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Tuesday, 26 December 2017

800-year-old coin minted by Henry III but then scrapped when blundering officials realised it was worth more as gold than its face value is expected to make £500,000 at auction

The first ever English gold coin that had to be scrapped after a banking blunder meant is was worth less than its weight in gold, is now tipped to sell for £500,000.
Some 52,000 of the King Henry III gold pennies were struck nearly 800 years ago before it was realised they were too heavy. 
The basic mistake meant the gold it was made from was worth more than the coin itself.

Britain's first financial crisis: The coins had to be discontinued after it was realised the gold from which they're made was of higher value than the coin itself

Britain's first financial crisis: The coins had to be discontinued after it was realised the gold from which they're made was of higher value than the coin itself

This made the coins financially unviable as the holders could get more money from melting them down for gold rather than using them as currency.
Virtually all of them were smelted and were replaced with correctly weighed pennies in 1257.

Today only eight of the coins exist, with all but three of them held by institutions.

The coins featured a 'long cross' and five-petalled roses and the name of the King's doubtless red-faced goldsmith, William of Gloucester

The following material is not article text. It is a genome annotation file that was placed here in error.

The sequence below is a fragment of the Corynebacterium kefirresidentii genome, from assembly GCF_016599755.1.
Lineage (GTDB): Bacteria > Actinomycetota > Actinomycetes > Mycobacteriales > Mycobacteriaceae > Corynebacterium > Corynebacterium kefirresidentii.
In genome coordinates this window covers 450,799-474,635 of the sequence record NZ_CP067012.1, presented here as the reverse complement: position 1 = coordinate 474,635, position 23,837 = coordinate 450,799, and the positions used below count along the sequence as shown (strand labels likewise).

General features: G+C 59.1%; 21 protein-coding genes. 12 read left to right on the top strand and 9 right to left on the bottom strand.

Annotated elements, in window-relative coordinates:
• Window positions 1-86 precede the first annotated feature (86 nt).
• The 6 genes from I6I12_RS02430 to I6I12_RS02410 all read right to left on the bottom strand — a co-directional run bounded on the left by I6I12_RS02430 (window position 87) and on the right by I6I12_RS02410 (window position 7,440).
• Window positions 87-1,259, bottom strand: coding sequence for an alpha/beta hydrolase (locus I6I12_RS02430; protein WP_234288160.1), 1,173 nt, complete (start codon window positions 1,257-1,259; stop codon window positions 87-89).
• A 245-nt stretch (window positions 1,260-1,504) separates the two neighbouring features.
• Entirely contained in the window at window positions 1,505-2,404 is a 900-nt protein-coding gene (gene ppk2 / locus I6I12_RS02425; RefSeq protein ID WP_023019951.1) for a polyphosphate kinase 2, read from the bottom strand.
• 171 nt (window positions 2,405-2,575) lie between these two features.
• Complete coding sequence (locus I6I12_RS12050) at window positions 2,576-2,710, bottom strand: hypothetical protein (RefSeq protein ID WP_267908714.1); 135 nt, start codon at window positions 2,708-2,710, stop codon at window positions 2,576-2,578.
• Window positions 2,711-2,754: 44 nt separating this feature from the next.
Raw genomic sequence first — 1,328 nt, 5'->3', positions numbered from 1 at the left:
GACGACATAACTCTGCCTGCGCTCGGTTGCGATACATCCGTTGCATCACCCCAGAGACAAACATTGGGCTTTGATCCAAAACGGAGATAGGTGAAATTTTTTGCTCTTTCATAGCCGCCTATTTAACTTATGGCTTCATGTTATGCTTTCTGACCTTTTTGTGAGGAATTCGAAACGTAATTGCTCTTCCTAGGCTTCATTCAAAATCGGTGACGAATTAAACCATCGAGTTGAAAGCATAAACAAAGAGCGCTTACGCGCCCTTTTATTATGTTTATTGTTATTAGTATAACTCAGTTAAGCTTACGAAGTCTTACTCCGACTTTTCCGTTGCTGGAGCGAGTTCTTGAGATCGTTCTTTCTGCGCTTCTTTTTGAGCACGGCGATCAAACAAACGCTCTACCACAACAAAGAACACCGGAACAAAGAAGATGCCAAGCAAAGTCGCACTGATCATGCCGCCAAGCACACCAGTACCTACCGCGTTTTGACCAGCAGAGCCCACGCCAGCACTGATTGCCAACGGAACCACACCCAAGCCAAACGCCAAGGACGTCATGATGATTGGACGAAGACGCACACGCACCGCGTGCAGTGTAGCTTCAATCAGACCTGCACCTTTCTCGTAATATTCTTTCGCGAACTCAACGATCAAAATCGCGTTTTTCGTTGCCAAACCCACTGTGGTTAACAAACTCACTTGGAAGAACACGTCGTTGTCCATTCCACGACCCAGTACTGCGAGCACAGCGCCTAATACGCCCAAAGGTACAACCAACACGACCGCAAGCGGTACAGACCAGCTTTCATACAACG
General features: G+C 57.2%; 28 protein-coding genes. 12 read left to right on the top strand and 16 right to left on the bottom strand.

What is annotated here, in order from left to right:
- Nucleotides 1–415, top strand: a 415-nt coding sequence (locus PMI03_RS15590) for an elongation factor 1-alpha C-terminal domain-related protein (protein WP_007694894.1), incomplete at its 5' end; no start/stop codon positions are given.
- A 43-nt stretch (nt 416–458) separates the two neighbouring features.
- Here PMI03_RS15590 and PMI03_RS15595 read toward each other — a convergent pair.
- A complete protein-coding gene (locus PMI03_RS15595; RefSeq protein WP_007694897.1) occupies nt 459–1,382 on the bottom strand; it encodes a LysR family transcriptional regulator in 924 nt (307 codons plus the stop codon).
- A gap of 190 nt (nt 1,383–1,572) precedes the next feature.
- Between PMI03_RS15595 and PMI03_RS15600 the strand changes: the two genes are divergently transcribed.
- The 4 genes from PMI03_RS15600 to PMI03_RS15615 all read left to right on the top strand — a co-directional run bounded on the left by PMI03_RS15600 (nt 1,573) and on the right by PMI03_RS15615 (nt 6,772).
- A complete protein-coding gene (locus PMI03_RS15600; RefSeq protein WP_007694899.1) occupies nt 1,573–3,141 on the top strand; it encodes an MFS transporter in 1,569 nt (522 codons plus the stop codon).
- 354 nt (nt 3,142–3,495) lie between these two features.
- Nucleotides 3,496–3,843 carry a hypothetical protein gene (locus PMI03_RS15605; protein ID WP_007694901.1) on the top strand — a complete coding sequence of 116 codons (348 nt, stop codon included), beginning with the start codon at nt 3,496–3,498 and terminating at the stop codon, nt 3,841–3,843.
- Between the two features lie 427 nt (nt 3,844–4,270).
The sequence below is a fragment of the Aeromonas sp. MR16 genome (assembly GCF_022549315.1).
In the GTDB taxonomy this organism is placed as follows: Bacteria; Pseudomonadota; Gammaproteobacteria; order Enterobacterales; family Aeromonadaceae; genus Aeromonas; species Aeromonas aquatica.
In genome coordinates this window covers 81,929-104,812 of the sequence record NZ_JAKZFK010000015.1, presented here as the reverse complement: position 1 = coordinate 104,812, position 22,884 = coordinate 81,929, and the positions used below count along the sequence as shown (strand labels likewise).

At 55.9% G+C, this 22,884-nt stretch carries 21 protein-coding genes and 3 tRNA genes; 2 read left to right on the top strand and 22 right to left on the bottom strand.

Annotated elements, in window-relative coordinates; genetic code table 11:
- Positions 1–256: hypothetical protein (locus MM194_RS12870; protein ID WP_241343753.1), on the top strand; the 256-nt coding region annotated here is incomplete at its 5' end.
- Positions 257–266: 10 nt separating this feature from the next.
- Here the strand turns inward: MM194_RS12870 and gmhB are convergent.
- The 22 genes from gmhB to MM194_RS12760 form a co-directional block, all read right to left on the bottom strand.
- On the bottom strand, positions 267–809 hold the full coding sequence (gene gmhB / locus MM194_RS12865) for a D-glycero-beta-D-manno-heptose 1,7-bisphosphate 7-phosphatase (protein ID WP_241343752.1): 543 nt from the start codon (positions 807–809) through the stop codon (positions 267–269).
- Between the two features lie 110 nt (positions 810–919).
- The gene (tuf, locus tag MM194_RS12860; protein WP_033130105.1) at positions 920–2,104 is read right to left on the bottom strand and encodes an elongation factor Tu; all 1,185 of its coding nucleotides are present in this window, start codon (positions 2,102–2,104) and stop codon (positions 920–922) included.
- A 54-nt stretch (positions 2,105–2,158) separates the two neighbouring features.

The coins featured a 'long cross' and five-petalled roses and the name of the King's doubtless red-faced goldsmith, William of Gloucester

One of the three in private hands has been put up for sale and is set to fetch £500,000.
It is being sold by an anonymous collector who has owned it for 21 years.
Cristiano Bierrenbach, of the numismatic department at US-based Heritage Auctions, said: 'These gold pennies were the first gold coins made in England.

King Henry III, who ruled for more than 50 years, ordered up to 52,000 gold pennies to be struck nearly 800 years ago, before it was realised they were too heavy
King Henry III, who ruled for more than 50 years, ordered up to 52,000 gold pennies to be struck nearly 800 years ago, before it was realised they were too heavy

'King Henry III tried to establish a trade conversion value for a coin to match the Ducat coin which was used on mainland Europe.
'He ordered the creation of a gold coin for his kingdom to be struck at twice the weight of a silver penny.
'But the issue was ultimately unsuccessful. The coins had a standard weight of 3.5 grammes but an error was made and the coin was made too heavy, about 4.2 grammes.
'After that the coin was pulled from circulation and they were melted down and more gold pennies were struck at the correct weight.
'It is incredibly rare to come across one of these. It is a big ticket item and we expect it to got for higher than the estimate.'

In 1862, new one rupee coins were created, known as the Regal issue, bearing the bust of Queen Victoria. They were minted from 0.917 silver and weighed 11.66 grams
In 1862, new one rupee coins were created, known as the Regal issue, bearing the bust of Queen Victoria. They were minted from 0.917 silver and weighed 11.66 grams
The coin depicts King Henry seated on a throne wearing robes. He has a scepter in his right hand and an orb in his left.

The reverse features a long cross and the name Willem on LVND. This is William of Gloucester who was the King's goldsmith and ultimately responsible for the error.
It is being sold on January 8. 

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